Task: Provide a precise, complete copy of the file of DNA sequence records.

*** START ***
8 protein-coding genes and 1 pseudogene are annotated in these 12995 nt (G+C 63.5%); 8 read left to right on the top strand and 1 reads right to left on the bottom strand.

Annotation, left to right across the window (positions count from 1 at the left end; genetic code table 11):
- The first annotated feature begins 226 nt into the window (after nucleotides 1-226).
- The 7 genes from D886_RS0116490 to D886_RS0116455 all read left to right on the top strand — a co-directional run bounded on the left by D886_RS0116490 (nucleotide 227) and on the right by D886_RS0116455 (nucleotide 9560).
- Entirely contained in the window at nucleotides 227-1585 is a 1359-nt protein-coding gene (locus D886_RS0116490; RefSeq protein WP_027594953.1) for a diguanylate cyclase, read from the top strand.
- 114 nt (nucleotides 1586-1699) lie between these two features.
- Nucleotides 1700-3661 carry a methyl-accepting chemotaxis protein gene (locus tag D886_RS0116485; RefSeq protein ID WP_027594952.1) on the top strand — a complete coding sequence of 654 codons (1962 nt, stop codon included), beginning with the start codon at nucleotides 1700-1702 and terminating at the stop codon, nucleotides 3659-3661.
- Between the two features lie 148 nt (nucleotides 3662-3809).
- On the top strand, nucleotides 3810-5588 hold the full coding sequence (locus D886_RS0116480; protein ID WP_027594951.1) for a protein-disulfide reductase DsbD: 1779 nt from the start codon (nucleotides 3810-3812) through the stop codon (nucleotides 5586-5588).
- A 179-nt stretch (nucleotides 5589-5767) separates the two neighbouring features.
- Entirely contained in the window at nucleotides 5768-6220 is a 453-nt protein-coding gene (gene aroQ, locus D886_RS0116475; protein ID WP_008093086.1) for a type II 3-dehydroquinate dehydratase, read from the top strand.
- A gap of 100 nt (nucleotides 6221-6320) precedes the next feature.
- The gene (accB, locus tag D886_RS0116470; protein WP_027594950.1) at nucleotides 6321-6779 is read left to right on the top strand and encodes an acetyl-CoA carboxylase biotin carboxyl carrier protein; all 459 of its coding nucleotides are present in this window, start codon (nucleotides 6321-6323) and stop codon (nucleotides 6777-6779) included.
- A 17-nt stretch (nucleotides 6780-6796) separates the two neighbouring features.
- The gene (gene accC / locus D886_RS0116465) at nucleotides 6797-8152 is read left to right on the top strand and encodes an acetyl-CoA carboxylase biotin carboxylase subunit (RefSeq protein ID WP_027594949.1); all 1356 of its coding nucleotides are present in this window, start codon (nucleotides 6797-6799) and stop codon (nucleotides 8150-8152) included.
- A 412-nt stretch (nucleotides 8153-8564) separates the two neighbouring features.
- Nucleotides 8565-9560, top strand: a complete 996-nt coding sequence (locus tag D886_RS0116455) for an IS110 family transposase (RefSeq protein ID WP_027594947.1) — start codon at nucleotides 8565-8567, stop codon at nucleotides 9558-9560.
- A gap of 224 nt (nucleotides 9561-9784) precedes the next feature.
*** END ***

8 protein-coding genes and 1 pseudogene are annotated in these 12995 nt (G+C 63.5%); 8 read left to right on the top strand and 1 reads right to left on the bottom strand.

Annotation, left to right across the window (positions count from 1 at the left end; genetic code table 11):
- The first annotated feature begins 226 nt into the window (after nucleotides 1-226).
- The 7 genes from D886_RS0116490 to D886_RS0116455 all read left to right on the top strand — a co-directional run bounded on the left by D886_RS0116490 (nucleotide 227) and on the right by D886_RS0116455 (nucleotide 9560).
- Entirely contained in the window at nucleotides 227-1585 is a 1359-nt protein-coding gene (locus D886_RS0116490; RefSeq protein WP_027594953.1) for a diguanylate cyclase, read from the top strand.
- 114 nt (nucleotides 1586-1699) lie between these two features.
- Nucleotides 1700-3661 carry a methyl-accepting chemotaxis protein gene (locus tag D886_RS0116485; RefSeq protein ID WP_027594952.1) on the top strand — a complete coding sequence of 654 codons (1962 nt, stop codon included), beginning with the start codon at nucleotides 1700-1702 and terminating at the stop codon, nucleotides 3659-3661.
- Between the two features lie 148 nt (nucleotides 3662-3809).
- On the top strand, nucleotides 3810-5588 hold the full coding sequence (locus D886_RS0116480; protein ID WP_027594951.1) for a protein-disulfide reductase DsbD: 1779 nt from the start codon (nucleotides 3810-3812) through the stop codon (nucleotides 5586-5588).
- A 179-nt stretch (nucleotides 5589-5767) separates the two neighbouring features.
- Entirely contained in the window at nucleotides 5768-6220 is a 453-nt protein-coding gene (gene aroQ, locus D886_RS0116475; protein ID WP_008093086.1) for a type II 3-dehydroquinate dehydratase, read from the top strand.
- A gap of 100 nt (nucleotides 6221-6320) precedes the next feature.
- The gene (accB, locus tag D886_RS0116470; protein WP_027594950.1) at nucleotides 6321-6779 is read left to right on the top strand and encodes an acetyl-CoA carboxylase biotin carboxyl carrier protein; all 459 of its coding nucleotides are present in this window, start codon (nucleotides 6321-6323) and stop codon (nucleotides 6777-6779) included.
- A 17-nt stretch (nucleotides 6780-6796) separates the two neighbouring features.
- The gene (gene accC / locus D886_RS0116465) at nucleotides 6797-8152 is read left to right on the top strand and encodes an acetyl-CoA carboxylase biotin carboxylase subunit (RefSeq protein ID WP_027594949.1); all 1356 of its coding nucleotides are present in this window, start codon (nucleotides 6797-6799) and stop codon (nucleotides 8150-8152) included.
- A 412-nt stretch (nucleotides 8153-8564) separates the two neighbouring features.
- Nucleotides 8565-9560, top strand: a complete 996-nt coding sequence (locus tag D886_RS0116455) for an IS110 family transposase (RefSeq protein ID WP_027594947.1) — start codon at nucleotides 8565-8567, stop codon at nucleotides 9558-9560.
- A gap of 224 nt (nucleotides 9561-9784) precedes the next feature.